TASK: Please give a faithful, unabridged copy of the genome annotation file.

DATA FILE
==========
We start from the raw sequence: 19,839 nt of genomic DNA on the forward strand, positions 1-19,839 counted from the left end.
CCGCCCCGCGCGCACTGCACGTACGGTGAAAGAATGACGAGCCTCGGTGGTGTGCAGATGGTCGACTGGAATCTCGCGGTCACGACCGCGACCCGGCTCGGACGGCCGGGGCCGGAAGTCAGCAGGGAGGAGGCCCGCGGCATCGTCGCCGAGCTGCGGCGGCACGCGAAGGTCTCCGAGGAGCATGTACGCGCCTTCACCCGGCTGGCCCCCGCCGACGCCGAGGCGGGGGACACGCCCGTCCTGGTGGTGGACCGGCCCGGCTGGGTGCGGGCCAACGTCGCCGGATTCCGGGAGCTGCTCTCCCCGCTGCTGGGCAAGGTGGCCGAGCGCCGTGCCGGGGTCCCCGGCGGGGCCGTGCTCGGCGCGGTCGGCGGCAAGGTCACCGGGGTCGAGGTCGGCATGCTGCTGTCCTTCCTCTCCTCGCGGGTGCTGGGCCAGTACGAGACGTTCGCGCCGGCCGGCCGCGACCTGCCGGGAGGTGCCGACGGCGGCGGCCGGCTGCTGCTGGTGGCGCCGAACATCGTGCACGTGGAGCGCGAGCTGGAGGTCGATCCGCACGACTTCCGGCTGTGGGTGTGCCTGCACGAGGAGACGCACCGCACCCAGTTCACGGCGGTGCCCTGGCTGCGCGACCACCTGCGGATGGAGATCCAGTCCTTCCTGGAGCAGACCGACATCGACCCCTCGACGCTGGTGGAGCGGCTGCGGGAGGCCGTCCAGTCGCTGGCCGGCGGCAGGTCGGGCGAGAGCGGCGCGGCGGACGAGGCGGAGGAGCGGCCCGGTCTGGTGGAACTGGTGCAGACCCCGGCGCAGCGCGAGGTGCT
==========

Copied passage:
We start from the raw sequence: 19,839 nt of genomic DNA on the forward strand, positions 1-19,839 counted from the left end.
CCGCCCCGCGCGCACTGCACGTACGGTGAAAGAATGACGAGCCTCGGTGGTGTGCAGATGGTCGACTGGAATCTCGCGGTCACGACCGCGACCCGGCTCGGACGGCCGGGGCCGGAAGTCAGCAGGGAGGAGGCCCGCGGCATCGTCGCCGAGCTGCGGCGGCACGCGAAGGTCTCCGAGGAGCATGTACGCGCCTTCACCCGGCTGGCCCCCGCCGACGCCGAGGCGGGGGACACGCCCGTCCTGGTGGTGGACCGGCCCGGCTGGGTGCGGGCCAACGTCGCCGGATTCCGGGAGCTGCTCTCCCCGCTGCTGGGCAAGGTGGCCGAGCGCCGTGCCGGGGTCCCCGGCGGGGCCGTGCTCGGCGCGGTCGGCGGCAAGGTCACCGGGGTCGAGGTCGGCATGCTGCTGTCCTTCCTCTCCTCGCGGGTGCTGGGCCAGTACGAGACGTTCGCGCCGGCCGGCCGCGACCTGCCGGGAGGTGCCGACGGCGGCGGCCGGCTGCTGCTGGTGGCGCCGAACATCGTGCACGTGGAGCGCGAGCTGGAGGTCGATCCGCACGACTTCCGGCTGTGGGTGTGCCTGCACGAGGAGACGCACCGCACCCAGTTCACGGCGGTGCCCTGGCTGCGCGACCACCTGCGGATGGAGATCCAGTCCTTCCTGGAGCAGACCGACATCGACCCCTCGACGCTGGTGGAGCGGCTGCGGGAGGCCGTCCAGTCGCTGGCCGGCGGCAGGTCGGGCGAGAGCGGCGCGGCGGACGAGGCGGAGGAGCGGCCCGGTCTGGTGGAACTGGTGCAGACCCCGGCGCAGCGCGAGGTGCT